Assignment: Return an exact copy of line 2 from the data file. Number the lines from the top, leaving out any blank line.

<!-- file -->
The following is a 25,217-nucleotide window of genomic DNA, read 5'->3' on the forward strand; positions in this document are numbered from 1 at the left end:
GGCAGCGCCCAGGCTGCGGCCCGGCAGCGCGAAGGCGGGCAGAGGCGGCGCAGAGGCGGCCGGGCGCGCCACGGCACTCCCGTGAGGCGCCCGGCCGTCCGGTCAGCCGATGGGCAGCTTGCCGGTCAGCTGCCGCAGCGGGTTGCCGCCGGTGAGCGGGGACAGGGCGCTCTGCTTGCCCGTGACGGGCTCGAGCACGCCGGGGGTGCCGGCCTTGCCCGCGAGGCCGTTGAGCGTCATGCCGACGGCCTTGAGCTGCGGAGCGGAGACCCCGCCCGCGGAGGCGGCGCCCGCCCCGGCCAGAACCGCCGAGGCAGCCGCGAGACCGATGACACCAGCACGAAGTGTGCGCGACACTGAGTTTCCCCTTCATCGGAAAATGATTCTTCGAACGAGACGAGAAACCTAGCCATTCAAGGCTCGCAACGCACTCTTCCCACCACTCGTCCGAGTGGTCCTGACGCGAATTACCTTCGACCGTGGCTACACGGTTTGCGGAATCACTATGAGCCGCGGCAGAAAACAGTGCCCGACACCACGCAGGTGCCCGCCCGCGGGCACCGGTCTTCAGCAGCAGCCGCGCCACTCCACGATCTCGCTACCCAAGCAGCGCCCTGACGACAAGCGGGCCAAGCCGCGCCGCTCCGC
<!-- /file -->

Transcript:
GGCAGCGCCCAGGCTGCGGCCCGGCAGCGCGAAGGCGGGCAGAGGCGGCGCAGAGGCGGCCGGGCGCGCCACGGCACTCCCGTGAGGCGCCCGGCCGTCCGGTCAGCCGATGGGCAGCTTGCCGGTCAGCTGCCGCAGCGGGTTGCCGCCGGTGAGCGGGGACAGGGCGCTCTGCTTGCCCGTGACGGGCTCGAGCACGCCGGGGGTGCCGGCCTTGCCCGCGAGGCCGTTGAGCGTCATGCCGACGGCCTTGAGCTGCGGAGCGGAGACCCCGCCCGCGGAGGCGGCGCCCGCCCCGGCCAGAACCGCCGAGGCAGCCGCGAGACCGATGACACCAGCACGAAGTGTGCGCGACACTGAGTTTCCCCTTCATCGGAAAATGATTCTTCGAACGAGACGAGAAACCTAGCCATTCAAGGCTCGCAACGCACTCTTCCCACCACTCGTCCGAGTGGTCCTGACGCGAATTACCTTCGACCGTGGCTACACGGTTTGCGGAATCACTATGAGCCGCGGCAGAAAACAGTGCCCGACACCACGCAGGTGCCCGCCCGCGGGCACCGGTCTTCAGCAGCAGCCGCGCCACTCCACGATCTCGCTACCCAAGCAGCGCCCTGACGACAAGCGGGCCAAGCCGCGCCGCTCCGC